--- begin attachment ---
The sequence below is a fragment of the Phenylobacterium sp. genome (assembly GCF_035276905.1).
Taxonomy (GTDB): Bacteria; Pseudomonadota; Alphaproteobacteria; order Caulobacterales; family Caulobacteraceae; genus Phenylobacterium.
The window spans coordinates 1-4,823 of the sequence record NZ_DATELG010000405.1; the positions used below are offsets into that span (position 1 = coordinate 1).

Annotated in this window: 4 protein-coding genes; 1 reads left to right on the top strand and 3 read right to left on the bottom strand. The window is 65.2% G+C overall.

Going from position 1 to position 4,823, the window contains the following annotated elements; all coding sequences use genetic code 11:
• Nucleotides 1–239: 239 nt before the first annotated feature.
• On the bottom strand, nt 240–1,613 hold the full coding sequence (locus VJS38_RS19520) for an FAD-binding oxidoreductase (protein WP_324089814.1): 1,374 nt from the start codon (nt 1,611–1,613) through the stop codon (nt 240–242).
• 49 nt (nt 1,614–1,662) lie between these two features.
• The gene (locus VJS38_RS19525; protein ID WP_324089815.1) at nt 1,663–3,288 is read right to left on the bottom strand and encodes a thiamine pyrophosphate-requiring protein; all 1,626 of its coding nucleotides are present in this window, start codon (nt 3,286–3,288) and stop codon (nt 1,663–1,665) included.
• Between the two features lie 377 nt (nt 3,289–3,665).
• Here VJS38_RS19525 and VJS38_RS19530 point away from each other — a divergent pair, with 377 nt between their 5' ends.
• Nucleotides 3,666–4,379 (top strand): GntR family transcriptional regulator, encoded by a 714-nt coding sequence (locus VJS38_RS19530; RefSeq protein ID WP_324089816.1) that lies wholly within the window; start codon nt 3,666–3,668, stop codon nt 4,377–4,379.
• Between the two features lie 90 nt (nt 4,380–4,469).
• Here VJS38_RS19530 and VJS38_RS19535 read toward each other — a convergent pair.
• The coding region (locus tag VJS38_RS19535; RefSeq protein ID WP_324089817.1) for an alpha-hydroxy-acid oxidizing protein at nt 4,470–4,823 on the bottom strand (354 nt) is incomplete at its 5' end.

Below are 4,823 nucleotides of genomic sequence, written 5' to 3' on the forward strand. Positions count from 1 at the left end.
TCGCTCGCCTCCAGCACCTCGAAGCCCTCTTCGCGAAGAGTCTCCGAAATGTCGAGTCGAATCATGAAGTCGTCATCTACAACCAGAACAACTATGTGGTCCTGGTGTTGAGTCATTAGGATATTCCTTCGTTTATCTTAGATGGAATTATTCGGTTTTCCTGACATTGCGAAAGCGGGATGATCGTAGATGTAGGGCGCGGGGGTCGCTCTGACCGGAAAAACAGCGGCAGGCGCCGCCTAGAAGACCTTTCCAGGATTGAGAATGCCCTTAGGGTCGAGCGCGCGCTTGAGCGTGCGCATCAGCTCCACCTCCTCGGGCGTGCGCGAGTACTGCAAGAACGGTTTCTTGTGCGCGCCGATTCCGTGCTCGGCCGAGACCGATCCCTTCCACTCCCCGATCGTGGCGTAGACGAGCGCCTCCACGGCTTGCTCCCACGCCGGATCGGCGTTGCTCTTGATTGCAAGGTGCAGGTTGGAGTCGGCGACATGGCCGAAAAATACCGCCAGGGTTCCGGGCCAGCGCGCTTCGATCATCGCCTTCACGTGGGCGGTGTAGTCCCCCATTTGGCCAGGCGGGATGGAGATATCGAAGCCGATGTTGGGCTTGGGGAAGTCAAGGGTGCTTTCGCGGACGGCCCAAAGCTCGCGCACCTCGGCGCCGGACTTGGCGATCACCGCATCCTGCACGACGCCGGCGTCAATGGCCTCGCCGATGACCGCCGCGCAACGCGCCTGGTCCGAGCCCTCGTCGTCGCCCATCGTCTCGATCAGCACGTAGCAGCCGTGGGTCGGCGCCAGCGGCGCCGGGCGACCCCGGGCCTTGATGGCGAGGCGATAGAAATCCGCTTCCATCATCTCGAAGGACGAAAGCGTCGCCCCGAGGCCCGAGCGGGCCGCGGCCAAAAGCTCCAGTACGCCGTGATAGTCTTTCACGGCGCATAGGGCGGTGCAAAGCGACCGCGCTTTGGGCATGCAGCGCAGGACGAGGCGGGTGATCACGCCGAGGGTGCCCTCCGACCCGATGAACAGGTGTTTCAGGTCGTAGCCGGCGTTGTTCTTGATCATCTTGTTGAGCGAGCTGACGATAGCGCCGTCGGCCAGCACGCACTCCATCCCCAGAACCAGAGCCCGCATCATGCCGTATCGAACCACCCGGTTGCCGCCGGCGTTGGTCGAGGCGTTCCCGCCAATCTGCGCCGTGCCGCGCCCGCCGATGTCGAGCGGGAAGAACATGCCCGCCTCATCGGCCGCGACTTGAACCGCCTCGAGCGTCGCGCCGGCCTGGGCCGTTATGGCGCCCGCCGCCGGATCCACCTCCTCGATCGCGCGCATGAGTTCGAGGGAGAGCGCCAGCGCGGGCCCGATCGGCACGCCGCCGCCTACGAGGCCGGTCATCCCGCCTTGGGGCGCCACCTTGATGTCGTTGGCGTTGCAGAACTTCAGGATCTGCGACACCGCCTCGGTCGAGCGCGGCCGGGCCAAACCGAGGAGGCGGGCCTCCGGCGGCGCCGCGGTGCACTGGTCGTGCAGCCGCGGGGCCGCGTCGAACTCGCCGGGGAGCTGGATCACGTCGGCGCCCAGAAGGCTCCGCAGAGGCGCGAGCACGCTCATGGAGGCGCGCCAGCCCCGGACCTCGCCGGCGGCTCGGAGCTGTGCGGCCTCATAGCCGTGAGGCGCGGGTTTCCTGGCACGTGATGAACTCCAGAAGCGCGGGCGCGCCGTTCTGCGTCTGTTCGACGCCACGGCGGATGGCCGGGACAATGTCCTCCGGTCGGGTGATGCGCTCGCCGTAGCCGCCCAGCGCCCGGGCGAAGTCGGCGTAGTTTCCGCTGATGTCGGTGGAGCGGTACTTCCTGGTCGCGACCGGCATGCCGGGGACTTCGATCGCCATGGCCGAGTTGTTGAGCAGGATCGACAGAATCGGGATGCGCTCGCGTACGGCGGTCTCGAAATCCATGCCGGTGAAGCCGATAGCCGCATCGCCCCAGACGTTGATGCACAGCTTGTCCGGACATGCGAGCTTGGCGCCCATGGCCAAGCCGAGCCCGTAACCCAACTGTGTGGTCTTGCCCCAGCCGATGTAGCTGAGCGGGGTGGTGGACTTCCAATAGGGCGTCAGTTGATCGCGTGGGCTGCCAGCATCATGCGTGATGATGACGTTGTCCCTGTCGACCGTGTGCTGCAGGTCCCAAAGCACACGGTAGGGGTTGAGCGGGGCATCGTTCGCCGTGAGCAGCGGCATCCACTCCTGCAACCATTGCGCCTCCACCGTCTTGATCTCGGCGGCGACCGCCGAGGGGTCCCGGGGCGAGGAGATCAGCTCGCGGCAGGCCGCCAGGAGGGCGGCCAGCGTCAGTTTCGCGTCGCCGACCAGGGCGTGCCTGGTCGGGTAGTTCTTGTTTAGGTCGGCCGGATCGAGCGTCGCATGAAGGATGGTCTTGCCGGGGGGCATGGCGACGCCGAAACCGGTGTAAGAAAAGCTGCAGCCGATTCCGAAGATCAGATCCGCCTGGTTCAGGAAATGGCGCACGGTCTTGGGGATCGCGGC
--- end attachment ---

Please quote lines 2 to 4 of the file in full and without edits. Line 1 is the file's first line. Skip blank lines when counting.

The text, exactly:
Taxonomy (GTDB): Bacteria; Pseudomonadota; Alphaproteobacteria; order Caulobacterales; family Caulobacteraceae; genus Phenylobacterium.
The window spans coordinates 1-4,823 of the sequence record NZ_DATELG010000405.1; the positions used below are offsets into that span (position 1 = coordinate 1).

Annotated in this window: 4 protein-coding genes; 1 reads left to right on the top strand and 3 read right to left on the bottom strand. The window is 65.2% G+C overall.